Forgot your password?
typodupeerror
Games

The Psychology of Achievement In Playing Games 80

Posted by Soulskill
from the no-you-don't-get-points-for-reading-this dept.
A post on Pixel Poppers looks at the psychological underpinnings of the types of challenges offered by different game genres, and the effect those challenges have on determining which players find the games entertaining. Quoting: "To progress in an action game, the player has to improve, which is by no means guaranteed — but to progress in an RPG, the characters have to improve, which is inevitable. ... It turns out there are two different ways people respond to challenges. Some people see them as opportunities to perform — to demonstrate their talent or intellect. Others see them as opportunities to master — to improve their skill or knowledge. Say you take a person with a performance orientation ('Paul') and a person with a mastery orientation ('Matt'). Give them each an easy puzzle, and they will both do well. Paul will complete it quickly and smile proudly at how well he performed. Matt will complete it quickly and be satisfied that he has mastered the skill involved. Now give them each a difficult puzzle. Paul will jump in gamely, but it will soon become clear he cannot overcome it as impressively as he did the last one. The opportunity to show off has disappeared, and Paul will lose interest and give up. Matt, on the other hand, when stymied, will push harder. His early failure means there's still something to be learned here, and he will persevere until he does so and solves the puzzle."
Image

Teenager Invents Cheap Solar Panel From Human Hair 366 Screenshot-sm

Posted by samzenpus
from the 50-watt-shampoo dept.
Renoise writes "Milan Karki, 18, who comes from a village in rural Nepal, believes he has found the solution to the developing world's energy needs. A solar panel made from human hair. The hair replaces silicon, a pricey component typically used in solar panels, and means the panels can be produced at a low cost for those with no access to power. The solar panel, which produces 9 volts (18 watts) of energy, costs around $38 US (£23) to make from raw materials. Gentlemen, start your beards. The future of hair farming is here!"
Image

Geeks Prefer Competence To Niceness 300 Screenshot-sm

Posted by samzenpus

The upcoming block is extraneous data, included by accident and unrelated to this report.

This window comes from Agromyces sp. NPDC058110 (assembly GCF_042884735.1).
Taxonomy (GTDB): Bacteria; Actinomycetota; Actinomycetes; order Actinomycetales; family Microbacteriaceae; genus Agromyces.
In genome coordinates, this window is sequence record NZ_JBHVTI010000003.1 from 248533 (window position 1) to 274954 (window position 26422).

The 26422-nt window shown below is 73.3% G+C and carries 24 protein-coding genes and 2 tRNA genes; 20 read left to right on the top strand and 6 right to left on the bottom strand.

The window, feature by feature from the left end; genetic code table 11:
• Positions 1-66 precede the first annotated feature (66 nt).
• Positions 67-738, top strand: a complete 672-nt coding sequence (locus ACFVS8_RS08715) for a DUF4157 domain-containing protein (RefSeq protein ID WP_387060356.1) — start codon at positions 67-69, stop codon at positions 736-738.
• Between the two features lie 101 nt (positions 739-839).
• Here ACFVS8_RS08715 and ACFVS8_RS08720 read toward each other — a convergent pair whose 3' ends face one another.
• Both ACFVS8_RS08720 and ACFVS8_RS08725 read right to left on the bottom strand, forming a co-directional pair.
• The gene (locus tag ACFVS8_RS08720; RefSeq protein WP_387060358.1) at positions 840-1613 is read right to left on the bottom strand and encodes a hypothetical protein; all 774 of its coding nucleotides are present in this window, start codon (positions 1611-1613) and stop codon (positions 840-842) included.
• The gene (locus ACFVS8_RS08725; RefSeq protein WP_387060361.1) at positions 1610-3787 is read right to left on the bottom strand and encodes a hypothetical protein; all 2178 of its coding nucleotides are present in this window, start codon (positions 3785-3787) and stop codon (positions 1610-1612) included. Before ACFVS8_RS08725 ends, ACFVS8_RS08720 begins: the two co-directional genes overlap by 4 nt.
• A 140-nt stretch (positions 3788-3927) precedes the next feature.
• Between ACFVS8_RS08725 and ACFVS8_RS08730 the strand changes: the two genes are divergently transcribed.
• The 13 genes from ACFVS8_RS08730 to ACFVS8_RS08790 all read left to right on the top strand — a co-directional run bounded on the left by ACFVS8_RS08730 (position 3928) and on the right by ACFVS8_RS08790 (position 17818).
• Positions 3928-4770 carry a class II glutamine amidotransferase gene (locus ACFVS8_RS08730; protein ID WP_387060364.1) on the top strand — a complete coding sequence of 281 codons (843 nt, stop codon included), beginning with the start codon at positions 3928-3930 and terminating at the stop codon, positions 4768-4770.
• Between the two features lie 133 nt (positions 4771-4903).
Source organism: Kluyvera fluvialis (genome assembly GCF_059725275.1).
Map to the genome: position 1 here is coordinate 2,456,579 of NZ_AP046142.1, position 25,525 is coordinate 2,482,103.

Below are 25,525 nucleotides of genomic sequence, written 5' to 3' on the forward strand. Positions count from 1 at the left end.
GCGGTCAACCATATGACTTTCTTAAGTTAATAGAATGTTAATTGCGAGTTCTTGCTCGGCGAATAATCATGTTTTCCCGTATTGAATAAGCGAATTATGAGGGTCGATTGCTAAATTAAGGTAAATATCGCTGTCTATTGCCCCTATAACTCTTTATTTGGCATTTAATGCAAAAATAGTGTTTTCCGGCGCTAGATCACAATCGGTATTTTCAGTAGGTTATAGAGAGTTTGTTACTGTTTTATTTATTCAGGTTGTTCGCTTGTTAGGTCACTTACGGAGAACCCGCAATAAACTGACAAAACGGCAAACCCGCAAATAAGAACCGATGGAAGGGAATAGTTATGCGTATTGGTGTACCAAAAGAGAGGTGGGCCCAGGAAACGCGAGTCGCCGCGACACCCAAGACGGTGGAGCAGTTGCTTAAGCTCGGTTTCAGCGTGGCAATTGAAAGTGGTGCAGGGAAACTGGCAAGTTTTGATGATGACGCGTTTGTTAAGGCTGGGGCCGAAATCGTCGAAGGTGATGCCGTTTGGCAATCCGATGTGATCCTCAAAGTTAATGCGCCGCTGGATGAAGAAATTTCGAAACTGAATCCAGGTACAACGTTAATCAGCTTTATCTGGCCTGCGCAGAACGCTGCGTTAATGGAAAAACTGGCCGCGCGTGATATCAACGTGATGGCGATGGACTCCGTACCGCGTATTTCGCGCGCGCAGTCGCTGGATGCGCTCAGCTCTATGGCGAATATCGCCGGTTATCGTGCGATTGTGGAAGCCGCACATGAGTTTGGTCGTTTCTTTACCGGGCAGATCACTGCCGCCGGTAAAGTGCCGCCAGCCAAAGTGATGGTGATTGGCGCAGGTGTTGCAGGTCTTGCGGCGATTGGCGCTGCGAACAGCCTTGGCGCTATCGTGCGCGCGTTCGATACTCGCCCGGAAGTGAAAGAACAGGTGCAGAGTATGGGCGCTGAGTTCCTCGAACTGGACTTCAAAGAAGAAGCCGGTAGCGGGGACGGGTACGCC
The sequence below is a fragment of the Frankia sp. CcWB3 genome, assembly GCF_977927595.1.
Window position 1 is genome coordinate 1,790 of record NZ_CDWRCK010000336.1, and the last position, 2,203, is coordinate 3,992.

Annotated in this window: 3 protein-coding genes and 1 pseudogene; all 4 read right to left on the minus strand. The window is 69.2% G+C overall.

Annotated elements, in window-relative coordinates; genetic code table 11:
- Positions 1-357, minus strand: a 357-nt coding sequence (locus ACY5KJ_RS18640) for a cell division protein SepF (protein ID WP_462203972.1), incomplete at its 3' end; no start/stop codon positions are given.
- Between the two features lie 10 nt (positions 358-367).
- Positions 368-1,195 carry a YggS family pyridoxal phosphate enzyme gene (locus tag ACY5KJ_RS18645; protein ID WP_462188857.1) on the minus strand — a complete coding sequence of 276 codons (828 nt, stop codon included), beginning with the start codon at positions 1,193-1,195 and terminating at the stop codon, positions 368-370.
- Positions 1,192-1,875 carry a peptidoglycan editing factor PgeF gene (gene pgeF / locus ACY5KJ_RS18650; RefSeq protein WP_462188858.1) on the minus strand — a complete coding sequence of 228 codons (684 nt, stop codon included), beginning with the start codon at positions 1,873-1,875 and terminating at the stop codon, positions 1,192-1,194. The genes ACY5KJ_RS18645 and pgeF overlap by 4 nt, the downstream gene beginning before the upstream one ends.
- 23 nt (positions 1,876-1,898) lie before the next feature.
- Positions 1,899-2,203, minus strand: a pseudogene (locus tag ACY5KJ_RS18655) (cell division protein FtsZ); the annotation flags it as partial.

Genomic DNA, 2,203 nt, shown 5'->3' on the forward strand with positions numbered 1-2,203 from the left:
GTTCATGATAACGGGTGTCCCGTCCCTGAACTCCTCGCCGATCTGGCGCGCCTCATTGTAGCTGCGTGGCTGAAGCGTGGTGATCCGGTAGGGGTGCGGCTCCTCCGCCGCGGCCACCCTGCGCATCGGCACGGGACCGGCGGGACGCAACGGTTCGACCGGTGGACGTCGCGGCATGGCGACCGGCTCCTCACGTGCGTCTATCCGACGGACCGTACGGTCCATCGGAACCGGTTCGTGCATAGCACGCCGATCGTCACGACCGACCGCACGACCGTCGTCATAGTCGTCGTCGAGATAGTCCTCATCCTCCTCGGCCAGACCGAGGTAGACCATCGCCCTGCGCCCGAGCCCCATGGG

from the catching-more-geeks-with-vinegar dept.
Death Metal writes "While everyone would like to work for a nice person who is always right, IT pros will prefer a jerk who is always right over a nice person who is always wrong. Wrong creates unnecessary work, impossible situations and major failures. Wrong is evil, and it must be defeated. Capacity for technical reasoning trumps all other professional factors, period."
Power

Expanding the Electricity Grid May Be a Mistake 412

Posted by kdawson
from the big-systems-thinking-needed dept.
Perhaps T. Boone Pickens was onto something. Al writes "An article in Technology Review argues that plans to string new high-voltage lines across the US to bring wind power from the midsection of the country to the coasts, could be an expensive mistake. What's needed instead are improved local and regional electricity transmission, the development of an efficient and adaptable smart grid, and the demonstration of technology such as carbon capture and sequestration, which could prove a cheaper way to reduce carbon dioxide emissions than transmitting power from North Dakota to New York City."
First Person Shooters (Games)

ArenaLive, an Open Source MMOFPS 95

Posted by Soulskill
from the free-as-in-frag dept.
ZeXx86 writes "ArenaLive is a new open source game based on the well-known OpenArena. Its aim is to become an open-source alternative to id Software's QuakeLive. The main idea is to make a game available in your web browser. So far, the game is playable and provides player stats, straight-forward settings for your account in a web browser and, of course, loads of fun with your friends. At the moment, it is available only for 32/64bit Mozilla Firefox on GNU/Linux, however, support for other platforms and browsers is coming soon. The game is licensed under GNU/GPL2. It's still in an early development stage, so players and developers both are welcome to join."
Real Time Strategy (Games)

Blizzard Confirms No LAN Support For Starcraft 2 737

Posted by Soulskill
from the also-no-telegraph-compatibility-mode dept.